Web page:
FLICKR, HENNING LEWEKE, SKY#WALKERA birdwatching trip turned violent on Sunday (April 28) when a brown bear attacked a family in Alaska’s Kenai Peninsula, the Peninsula Clarion reported. Toby Burke, a 48-year old biologist who works at the Kenai National Wildlife Refuge, fought the bear with a spotting scope mounted on a 6-foot-tall tripod and suffered only minor bruises, while his wife and three children were unharmed.
“When the bear was headed towards us, we were like, ‘OK, it’s do or die now,’” Burke told ABC News.
He and his family had spied the animal through the spotting scope when it was about a quarter of a mile away but subsequently lost track of it among the dunes. Then Burke’s 11-year-old daughter noticed it coming up behind the family.
They gathered together and made loud noises, but the bear was undeterred and began to run toward them. “At that point we knew it wasn’t going to be a very good encounter,” Burke told the Peninsula Clarion.
Burke stood in front of his 11-year-old daughter, his 8-year-old son, and his wife, who was carrying their 7-month-old infant, shielding them from the bear. Holding onto the tripod, he jabbed the spotting scope into the bear’s mouth, but the bear broke it. He then tried to stab the bear in the face with the tripod and remains of the scope, but the bear knocked it out of his hands and bit into his arm, which was protected by thick clothing. Burke punched the bear in the face and the bear hit him back in the ribs before backing away.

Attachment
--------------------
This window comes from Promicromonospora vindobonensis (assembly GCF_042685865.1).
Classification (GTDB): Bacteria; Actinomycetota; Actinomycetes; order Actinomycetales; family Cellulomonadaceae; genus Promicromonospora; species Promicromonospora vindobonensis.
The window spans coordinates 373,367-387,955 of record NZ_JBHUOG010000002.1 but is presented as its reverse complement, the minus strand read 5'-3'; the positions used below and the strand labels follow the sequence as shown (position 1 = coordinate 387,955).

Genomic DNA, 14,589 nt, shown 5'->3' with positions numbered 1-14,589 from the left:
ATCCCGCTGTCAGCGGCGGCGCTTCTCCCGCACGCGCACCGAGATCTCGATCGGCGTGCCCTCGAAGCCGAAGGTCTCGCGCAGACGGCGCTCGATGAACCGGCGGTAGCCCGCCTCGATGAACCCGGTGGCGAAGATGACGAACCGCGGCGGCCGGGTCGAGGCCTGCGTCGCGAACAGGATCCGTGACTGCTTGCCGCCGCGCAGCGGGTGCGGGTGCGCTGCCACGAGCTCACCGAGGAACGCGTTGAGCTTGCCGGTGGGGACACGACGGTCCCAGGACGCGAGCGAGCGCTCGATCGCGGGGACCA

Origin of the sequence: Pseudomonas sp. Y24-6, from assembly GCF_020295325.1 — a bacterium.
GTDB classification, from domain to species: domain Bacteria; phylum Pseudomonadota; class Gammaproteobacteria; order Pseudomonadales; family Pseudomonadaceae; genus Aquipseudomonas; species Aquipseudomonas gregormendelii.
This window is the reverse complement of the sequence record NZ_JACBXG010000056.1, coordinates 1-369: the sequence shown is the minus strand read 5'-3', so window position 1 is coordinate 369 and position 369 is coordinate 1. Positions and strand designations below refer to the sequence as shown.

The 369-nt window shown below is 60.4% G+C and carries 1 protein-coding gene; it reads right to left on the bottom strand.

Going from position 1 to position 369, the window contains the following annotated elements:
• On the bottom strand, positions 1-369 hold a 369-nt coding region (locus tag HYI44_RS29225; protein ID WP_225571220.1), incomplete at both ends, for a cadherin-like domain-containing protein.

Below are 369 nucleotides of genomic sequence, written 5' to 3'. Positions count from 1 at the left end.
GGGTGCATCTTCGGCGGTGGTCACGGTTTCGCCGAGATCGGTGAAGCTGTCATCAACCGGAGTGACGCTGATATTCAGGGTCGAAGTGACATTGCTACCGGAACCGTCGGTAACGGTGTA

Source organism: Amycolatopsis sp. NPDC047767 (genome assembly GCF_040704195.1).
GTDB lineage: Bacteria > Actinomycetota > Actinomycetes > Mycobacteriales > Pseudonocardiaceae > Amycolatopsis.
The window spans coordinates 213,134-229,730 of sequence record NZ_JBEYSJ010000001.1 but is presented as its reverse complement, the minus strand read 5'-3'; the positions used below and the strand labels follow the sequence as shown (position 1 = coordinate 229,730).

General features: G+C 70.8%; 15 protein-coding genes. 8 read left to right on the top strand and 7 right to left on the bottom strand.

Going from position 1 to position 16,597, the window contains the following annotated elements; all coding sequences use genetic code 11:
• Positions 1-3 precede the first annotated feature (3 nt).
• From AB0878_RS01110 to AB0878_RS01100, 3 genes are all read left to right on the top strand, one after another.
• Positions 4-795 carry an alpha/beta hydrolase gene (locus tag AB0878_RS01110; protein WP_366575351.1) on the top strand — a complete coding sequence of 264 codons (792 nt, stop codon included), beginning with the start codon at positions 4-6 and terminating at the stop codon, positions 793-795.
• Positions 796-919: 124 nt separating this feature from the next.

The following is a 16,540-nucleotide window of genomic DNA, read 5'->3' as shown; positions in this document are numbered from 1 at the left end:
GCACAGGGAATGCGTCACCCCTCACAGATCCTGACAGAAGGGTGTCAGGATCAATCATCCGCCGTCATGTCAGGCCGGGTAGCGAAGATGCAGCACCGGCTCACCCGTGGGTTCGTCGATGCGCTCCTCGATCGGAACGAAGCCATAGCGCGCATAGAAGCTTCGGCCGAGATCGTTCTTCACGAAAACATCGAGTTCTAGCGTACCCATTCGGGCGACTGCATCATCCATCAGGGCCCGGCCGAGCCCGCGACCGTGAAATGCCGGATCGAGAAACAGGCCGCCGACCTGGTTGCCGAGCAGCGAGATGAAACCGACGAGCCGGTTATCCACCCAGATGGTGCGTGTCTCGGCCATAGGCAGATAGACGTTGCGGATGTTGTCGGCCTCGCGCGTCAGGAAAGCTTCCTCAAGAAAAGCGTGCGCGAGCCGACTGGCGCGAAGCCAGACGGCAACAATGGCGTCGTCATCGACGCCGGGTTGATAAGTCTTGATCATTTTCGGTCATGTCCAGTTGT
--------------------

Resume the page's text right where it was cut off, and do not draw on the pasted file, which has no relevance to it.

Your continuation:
Burke said that the encounter probably lasted a minute or less. Shaken, the family called the authorities saying they were worried the bear would harm other people they had seen in the area. Troopers came to the scene, and after the bear charged at them, they shot and killed it.
From the worn-down pattern of her teeth, the bear appears to have been 10 years old. She was not lactating. Earlier that day, she had attacked a fisherman’s truck, as well as a telephone pole, according to the troopers. Jeff Selinger, a biologist with the Department of Fish and Game told the Anchorage Daily News that the bear’s behavior was very unusual for the species.
“The way it was acting leads us to believe that it was probably just really hungry and trying to find something to eat,” Megan Peters, spokesperson for the Alaska State Troopers, told the Peninsula Clarion.
The 7-month-old infant reportedly slept through the entire encounter.